In this issue

Issue 103

Terra satellite to track volcanic unrest
A global warning system for volcanic eruptions will soon be in place with the launch of a NASA Terra satellite. Researchers will use a sensor known as a Moderate Resolution Imaging Spectroradiometer to monitor the Earth and to study the effects of eruptions on the atmosphere and on climate.
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Waterweeds succumb to weevils
Two weevil species have been released as biological control agents against the rampant aquatic weeds, salvinia, a South American floating fern, and water hyacinth.
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Minesite sleuths tail a midnight snacker
Research into the dietary and lifestyle habits of koalas is helping scientists to re-establish the habitat of koalas in areas affected or lost by tree clearing, mining, agriculture and urban development.
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Safe haven for tropical seeds
More than 27,000 lines of forage legume and grass seeds are housed at the Samford Seed Store, near Brisbane, Qld. The store was established in 1968 to house the germplasm of tropical and subtropical forage species of value to the Australian cattle industry.
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Walk a mile in my habitat
A board game called Landscape Game has been devised to assist those involved in land management to understand the effects of habitat loss through clearing and land development on the animals and plants living there.
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Bismarck bugs raise hopes of greener mining
A team of CSIRO scientists has embarked on a search of active volcanic vents on the sea bed of the Bismarck Sea, north of Papua New Guinea. The researchers are searching for 'hyperthermophiles', microbes with the natural ability to process minerals at high temperatures.
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Branches of evolution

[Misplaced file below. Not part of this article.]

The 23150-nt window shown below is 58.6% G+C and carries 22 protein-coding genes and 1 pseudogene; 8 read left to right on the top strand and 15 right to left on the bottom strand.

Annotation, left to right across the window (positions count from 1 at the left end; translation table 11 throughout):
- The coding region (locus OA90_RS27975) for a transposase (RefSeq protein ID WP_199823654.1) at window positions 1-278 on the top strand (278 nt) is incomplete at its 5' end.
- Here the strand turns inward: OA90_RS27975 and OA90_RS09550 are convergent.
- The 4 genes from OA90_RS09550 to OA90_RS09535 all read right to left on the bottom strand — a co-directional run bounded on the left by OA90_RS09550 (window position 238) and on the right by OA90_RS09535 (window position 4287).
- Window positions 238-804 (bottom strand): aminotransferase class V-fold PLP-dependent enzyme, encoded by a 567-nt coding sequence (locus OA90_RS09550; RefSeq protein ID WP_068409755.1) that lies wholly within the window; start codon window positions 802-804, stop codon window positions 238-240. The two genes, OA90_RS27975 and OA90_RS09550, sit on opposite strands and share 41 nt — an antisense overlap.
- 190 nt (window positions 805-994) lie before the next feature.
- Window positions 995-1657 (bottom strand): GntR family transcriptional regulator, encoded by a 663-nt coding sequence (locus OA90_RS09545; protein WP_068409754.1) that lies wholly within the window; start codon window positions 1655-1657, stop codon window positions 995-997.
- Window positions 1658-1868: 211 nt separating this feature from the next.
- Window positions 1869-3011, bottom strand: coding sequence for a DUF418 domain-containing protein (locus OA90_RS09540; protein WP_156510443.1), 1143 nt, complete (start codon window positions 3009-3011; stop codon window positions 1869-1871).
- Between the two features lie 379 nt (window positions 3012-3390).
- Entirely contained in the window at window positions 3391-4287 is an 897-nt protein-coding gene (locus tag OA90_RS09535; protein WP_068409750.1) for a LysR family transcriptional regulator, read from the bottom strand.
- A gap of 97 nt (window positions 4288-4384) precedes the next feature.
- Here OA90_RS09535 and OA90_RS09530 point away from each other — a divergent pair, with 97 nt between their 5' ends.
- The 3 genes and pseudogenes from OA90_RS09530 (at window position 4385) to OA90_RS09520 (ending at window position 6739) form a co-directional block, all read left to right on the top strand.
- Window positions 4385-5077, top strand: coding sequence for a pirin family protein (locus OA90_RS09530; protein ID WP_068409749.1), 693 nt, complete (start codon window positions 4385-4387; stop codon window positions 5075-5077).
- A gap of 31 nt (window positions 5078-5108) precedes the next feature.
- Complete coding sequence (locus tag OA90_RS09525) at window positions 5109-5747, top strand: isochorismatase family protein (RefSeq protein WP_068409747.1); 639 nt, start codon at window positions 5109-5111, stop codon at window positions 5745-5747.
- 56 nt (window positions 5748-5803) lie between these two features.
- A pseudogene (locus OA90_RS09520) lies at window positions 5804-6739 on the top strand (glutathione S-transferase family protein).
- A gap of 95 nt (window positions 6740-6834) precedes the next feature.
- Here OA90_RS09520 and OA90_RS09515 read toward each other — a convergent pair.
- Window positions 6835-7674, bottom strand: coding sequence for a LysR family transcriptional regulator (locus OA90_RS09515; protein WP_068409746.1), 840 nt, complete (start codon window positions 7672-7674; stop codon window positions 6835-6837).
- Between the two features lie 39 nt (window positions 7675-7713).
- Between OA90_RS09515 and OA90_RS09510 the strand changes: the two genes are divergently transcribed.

Surrounding the 17,000 islands that make up Indonesia are some of the most biodiverse marine environments in the world. A large part of this biodiversity occurs within coral reefs and in particular, among the Acropora or staghorn corals. The study of staghorn corals by Carden Wallace is helping reveal the secrets of Indonesia's biodiversity and the evolution of coral.
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Bad breath
Ruminant animals such as cattle and sheep produce 13 per cent of Australia's greenhouse gas emissions. Much of this gas is methane, a by-product of fermentation in the rumen of the animals, by microbes called methanogens. Researchers are investigating ways to alter the processes of fermentation in the rumen to reduce livestock methane emissions. Under investigation are livestock feed additives, bacteria, and biological and chemical agents.
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Rat cunning
Rats are serious agricultural pests, causing untold damage to crops and requiring costly control measures. They can also carry deadly infectious diseases. Rodent researchers are seeking ecologically-based ways to manage rodent pests. Rats are a chronic problem in South-East Asia where a new trap-barrier system is being evaluated. In Indonesia, limiting food and nest-site availability are key factors in rat control.
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Fungal awakenings